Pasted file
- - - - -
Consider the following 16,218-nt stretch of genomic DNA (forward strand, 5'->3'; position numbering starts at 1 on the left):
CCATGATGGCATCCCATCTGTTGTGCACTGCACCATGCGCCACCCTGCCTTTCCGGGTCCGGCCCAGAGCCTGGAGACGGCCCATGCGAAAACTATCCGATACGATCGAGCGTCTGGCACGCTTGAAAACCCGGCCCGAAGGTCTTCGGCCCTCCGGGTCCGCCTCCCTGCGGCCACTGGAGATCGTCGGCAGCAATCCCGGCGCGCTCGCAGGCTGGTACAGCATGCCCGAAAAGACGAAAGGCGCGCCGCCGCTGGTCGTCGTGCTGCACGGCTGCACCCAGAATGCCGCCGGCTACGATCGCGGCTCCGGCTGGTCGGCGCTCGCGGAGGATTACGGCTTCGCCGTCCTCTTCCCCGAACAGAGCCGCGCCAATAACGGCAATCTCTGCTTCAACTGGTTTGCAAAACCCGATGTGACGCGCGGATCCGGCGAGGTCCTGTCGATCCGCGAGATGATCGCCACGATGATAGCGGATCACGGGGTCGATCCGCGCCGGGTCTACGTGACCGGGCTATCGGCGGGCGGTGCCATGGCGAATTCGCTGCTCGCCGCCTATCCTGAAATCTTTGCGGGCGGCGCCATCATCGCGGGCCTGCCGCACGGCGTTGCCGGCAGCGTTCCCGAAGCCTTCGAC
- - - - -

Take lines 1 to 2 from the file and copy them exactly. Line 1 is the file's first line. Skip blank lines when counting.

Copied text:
Consider the following 16,218-nt stretch of genomic DNA (forward strand, 5'->3'; position numbering starts at 1 on the left):
CCATGATGGCATCCCATCTGTTGTGCACTGCACCATGCGCCACCCTGCCTTTCCGGGTCCGGCCCAGAGCCTGGAGACGGCCCATGCGAAAACTATCCGATACGATCGAGCGTCTGGCACGCTTGAAAACCCGGCCCGAAGGTCTTCGGCCCTCCGGGTCCGCCTCCCTGCGGCCACTGGAGATCGTCGGCAGCAATCCCGGCGCGCTCGCAGGCTGGTACAGCATGCCCGAAAAGACGAAAGGCGCGCCGCCGCTGGTCGTCGTGCTGCACGGCTGCACCCAGAATGCCGCCGGCTACGATCGCGGCTCCGGCTGGTCGGCGCTCGCGGAGGATTACGGCTTCGCCGTCCTCTTCCCCGAACAGAGCCGCGCCAATAACGGCAATCTCTGCTTCAACTGGTTTGCAAAACCCGATGTGACGCGCGGATCCGGCGAGGTCCTGTCGATCCGCGAGATGATCGCCACGATGATAGCGGATCACGGGGTCGATCCGCGCCGGGTCTACGTGACCGGGCTATCGGCGGGCGGTGCCATGGCGAATTCGCTGCTCGCCGCCTATCCTGAAATCTTTGCGGGCGGCGCCATCATCGCGGGCCTGCCGCACGGCGTTGCCGGCAGCGTTCCCGAAGCCTTCGAC